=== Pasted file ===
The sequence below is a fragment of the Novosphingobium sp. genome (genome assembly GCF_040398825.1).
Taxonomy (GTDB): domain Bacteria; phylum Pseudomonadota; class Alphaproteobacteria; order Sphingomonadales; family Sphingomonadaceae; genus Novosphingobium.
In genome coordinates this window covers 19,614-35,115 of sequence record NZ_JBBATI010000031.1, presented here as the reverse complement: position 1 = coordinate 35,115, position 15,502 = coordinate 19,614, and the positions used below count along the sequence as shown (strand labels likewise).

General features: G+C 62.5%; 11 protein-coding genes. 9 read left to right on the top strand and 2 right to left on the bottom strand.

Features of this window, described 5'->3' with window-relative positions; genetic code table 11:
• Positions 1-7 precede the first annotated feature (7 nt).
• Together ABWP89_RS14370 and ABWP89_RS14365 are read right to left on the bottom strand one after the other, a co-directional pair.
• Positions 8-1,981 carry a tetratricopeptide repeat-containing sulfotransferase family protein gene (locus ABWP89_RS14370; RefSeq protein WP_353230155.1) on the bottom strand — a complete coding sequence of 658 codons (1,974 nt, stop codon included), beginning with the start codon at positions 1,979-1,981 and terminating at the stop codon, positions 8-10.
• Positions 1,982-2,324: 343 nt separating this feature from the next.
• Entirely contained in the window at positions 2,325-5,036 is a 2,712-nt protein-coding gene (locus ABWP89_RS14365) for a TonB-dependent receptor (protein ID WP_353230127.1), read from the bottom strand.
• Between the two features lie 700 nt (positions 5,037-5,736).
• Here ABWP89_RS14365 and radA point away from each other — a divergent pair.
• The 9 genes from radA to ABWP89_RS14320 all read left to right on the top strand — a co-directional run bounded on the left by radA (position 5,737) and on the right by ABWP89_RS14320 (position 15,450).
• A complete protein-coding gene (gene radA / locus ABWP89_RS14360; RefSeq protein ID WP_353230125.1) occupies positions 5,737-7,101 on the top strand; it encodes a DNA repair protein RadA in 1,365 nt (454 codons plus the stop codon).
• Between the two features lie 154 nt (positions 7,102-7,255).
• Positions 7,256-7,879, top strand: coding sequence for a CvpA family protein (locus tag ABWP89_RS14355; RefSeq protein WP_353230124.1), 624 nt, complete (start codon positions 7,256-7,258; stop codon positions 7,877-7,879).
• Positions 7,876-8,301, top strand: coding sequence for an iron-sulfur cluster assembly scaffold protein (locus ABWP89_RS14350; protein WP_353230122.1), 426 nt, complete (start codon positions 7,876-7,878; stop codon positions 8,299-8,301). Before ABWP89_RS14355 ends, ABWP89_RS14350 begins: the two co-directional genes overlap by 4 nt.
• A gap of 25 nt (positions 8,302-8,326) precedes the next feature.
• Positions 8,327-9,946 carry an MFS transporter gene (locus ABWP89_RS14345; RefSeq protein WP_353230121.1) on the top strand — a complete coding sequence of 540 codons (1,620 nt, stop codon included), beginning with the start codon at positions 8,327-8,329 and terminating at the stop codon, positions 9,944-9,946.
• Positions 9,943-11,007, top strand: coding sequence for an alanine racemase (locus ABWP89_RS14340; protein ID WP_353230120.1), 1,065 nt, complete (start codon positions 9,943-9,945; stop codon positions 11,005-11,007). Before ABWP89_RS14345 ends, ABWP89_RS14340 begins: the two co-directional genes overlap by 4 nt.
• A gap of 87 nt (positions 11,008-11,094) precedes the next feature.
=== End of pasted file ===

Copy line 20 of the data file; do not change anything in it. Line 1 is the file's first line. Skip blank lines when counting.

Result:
• Positions 9,943-11,007, top strand: coding sequence for an alanine racemase (locus ABWP89_RS14340; protein ID WP_353230120.1), 1,065 nt, complete (start codon positions 9,943-9,945; stop codon positions 11,005-11,007). Before ABWP89_RS14345 ends, ABWP89_RS14340 begins: the two co-directional genes overlap by 4 nt.